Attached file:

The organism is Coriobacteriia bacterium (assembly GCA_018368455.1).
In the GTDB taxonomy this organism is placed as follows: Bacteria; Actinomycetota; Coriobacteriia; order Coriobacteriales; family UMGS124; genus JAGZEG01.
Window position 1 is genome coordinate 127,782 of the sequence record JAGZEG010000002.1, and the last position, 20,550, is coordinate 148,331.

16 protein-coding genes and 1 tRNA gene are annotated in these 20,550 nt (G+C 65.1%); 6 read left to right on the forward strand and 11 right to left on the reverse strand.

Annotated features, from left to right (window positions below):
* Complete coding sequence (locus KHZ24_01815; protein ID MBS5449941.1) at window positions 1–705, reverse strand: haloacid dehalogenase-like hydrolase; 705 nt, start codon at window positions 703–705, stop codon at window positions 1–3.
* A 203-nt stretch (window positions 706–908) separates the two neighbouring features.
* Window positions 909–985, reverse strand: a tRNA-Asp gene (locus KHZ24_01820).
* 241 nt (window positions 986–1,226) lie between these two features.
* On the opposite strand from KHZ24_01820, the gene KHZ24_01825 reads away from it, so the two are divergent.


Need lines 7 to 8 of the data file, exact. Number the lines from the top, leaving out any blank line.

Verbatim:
* A 203-nt stretch (window positions 706–908) separates the two neighbouring features.
* Window positions 909–985, reverse strand: a tRNA-Asp gene (locus KHZ24_01820).